Traditional Bamoun and Duala Political Powers through the Prism of Cameroon


Scientific Essay, 2022

21 Pages


Free online reading

TRADITIONAL BAMOUN AND DUALA POLITICAL POWERS THROUGH THE PRISM OF CAMEROON’S POST-COLONIAL STATE : CONTINUITY OF WESTERN COLONIAL TRADITIONS

Summary :

After having been confronted with the transformations induced by the German, French and then British colonization, the traditional political powers Bamoun and Duala will come up against the mutations introduced by the emergence of the Cameroonian postcolonial state. It will undertake a process of adaptation to local sociological realities such as tribe, vernacular languages, or the territoriality that will lead to divisions and fragmentation within communities in the name of the recovery of national political resources.

Abstract :

After having been confronted with the transformations induced by German, French and then British colonization, the traditional Bamoun and Duala political powers will come up against the changes introduced by the outbreak of the Cameroonian postcolonial state. It will engage in a process of adaptation to local sociological realities such as the tribe, the vernacular languages, or even the territoriality which will lead to divisions and fragmentations within the communities in the name of the recovery of national political resources.

Mots-clés: Pouvoirs politiques traditionnels Bamoun et Duala, Etat Postcolonial Camerounais, Réalités Sociologiques.

Keywords: Bamoun and Duala Traditional Political Powers, Cameroonian Postcolonial State, Sociological Realities.

INTRODUCTION

The first scheme of influence concerns the progressive establishment of the German colonial administration in the territory of Bamoun and Duala. In the Bamoun country, the missionaries were the first to establish contact with the Bamoun kingdom and this resulted in a fraternal friendship between the missionary GOHRING and King NJOYA. It was a boon for the Bamoun people who were able to benefit from German dexterity in the military and in the arts. This brotherhood will be all the more strengthened because of the help provided by the Germans to cover the skull of King NSANGOU by the Bamoun. In addition, the Bamoun people participated in the wars of conquest of other local peoples to enjoy many privileges from the new administration. As for the Duala chiefs, the main dynamic revolved around the participation of German traders in the conquest of the territory through the signing of various treaties, the most important of which is that of 12 July 1884 and which will mark the birth of Cameroon international. This influence was most apparent around the land issue that will lead to the demarcation between « indigenous » and « white » neighbourhoods. This segregation will give rise to demands from the Duala chiefs who will either be removed, deported or murdered.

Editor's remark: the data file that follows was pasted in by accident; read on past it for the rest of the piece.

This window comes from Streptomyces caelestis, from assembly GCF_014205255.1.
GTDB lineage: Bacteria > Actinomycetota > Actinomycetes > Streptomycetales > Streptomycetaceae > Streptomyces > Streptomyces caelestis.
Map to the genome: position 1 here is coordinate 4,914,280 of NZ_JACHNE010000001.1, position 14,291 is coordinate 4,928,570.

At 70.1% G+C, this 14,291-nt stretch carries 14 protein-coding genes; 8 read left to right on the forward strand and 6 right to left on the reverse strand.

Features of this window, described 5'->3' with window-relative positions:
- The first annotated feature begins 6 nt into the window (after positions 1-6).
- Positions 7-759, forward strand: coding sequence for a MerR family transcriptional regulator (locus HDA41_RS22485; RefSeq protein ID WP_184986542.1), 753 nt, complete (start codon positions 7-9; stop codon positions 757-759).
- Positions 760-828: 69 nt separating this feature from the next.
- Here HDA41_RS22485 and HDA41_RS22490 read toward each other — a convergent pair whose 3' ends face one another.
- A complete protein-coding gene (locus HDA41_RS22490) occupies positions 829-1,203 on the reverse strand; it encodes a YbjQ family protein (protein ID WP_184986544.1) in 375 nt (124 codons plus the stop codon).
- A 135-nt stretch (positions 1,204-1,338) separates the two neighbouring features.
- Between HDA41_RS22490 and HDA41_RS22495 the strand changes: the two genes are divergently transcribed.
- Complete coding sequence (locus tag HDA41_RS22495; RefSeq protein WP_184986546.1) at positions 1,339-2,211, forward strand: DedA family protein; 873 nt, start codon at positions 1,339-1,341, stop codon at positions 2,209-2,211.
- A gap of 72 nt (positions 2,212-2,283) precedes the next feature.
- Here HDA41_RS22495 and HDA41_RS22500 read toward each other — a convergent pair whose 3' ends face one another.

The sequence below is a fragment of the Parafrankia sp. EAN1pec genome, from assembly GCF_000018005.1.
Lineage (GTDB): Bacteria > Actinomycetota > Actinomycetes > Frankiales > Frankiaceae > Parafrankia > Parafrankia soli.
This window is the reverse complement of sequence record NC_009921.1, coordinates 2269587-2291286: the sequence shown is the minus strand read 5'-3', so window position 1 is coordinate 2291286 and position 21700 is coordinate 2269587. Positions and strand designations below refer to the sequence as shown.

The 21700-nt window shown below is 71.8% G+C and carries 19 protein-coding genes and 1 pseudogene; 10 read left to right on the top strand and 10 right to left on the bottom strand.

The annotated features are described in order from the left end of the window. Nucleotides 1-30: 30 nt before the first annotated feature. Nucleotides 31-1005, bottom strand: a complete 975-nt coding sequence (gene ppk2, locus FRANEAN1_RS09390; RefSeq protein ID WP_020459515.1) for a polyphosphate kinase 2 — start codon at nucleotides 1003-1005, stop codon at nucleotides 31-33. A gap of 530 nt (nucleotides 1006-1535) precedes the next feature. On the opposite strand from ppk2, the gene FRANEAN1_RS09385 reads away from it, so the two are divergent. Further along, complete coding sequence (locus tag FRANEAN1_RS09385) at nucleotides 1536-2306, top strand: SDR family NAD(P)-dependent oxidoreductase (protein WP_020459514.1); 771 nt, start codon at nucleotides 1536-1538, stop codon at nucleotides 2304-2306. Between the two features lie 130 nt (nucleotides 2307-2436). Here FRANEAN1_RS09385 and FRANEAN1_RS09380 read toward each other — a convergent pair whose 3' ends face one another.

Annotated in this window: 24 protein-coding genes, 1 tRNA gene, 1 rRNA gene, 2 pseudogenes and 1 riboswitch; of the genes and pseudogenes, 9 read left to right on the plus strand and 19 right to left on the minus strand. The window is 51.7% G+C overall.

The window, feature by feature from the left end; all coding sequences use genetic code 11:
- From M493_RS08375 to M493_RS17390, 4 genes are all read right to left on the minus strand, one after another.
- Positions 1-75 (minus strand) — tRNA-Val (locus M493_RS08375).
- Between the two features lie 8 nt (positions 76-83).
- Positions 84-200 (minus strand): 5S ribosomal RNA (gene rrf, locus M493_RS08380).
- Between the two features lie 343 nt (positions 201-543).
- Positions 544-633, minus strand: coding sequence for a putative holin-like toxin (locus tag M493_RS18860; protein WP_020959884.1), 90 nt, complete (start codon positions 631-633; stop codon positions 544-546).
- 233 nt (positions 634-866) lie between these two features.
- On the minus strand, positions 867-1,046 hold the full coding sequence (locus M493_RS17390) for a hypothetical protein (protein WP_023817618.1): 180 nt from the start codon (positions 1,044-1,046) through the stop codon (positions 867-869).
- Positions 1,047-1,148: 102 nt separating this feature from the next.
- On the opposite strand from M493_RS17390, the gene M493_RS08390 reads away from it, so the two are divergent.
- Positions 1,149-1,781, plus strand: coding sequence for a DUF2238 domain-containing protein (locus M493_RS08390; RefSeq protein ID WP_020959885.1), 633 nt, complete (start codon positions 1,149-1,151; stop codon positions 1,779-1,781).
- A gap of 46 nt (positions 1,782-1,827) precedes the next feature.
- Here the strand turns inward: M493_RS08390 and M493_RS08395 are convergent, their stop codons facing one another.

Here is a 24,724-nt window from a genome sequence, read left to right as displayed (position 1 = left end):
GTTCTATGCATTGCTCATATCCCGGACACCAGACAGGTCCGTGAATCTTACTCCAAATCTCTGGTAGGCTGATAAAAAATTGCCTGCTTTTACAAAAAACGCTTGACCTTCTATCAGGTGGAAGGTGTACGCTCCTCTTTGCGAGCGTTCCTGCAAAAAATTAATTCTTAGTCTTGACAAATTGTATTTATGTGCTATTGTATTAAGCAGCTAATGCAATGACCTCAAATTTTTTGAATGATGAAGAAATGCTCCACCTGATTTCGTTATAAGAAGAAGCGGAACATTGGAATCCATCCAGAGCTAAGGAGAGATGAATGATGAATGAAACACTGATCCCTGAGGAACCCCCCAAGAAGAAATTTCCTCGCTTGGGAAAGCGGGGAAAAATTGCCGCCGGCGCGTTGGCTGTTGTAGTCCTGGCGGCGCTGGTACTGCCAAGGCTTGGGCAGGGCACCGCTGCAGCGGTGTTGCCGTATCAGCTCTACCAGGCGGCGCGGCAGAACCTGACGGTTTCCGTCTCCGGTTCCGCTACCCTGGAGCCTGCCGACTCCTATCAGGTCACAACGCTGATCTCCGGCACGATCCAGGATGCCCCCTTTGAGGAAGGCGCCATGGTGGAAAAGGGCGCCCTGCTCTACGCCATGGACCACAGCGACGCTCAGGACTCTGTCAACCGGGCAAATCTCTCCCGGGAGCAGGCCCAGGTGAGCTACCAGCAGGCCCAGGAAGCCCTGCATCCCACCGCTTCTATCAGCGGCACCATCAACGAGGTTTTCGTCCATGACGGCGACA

The second pattern of influence concerns the adaptation made by the German colonial administration to the traditional political entities Bamoun and Duala. Indeed, King NJOYA has set up a number of counterpowers, namely a syncretic religion that combined Christian, Muslim and Bamoun values. He also objected to the act of baptism, which he believed should come from his power as the supreme spiritual leader of the Bamoun people and not from Western culture. He produced an original writing called the « Shumom » that survives time and space. He will also have in the eyes of the world an image of political strategist, builder and visionary that will put an end to the myth of the inferiority of the Black. For the Duala context, the acquisition of certain customs duties and the economic rivalries generated by the wage royalty between the chiefs fostered the emergence of an explosive situation. Although benefiting from substantial financial advantages, the Duala chiefs challenged German supremacy, due to the policy of expropriation on the Joss plateau. They will initiate petitions, armed attacks that will end on 08 August 1914 at the hanging of King DOUALA MANGA BELL in the company of his cousin and secretary NGOSSO DIN.

Since the beginning of the twentieth century, underground, then in the open and often spectacular way since the Second World War, we are witnessing at all levels, in all social categories and in all latitudes, an immense process of desaliénation1.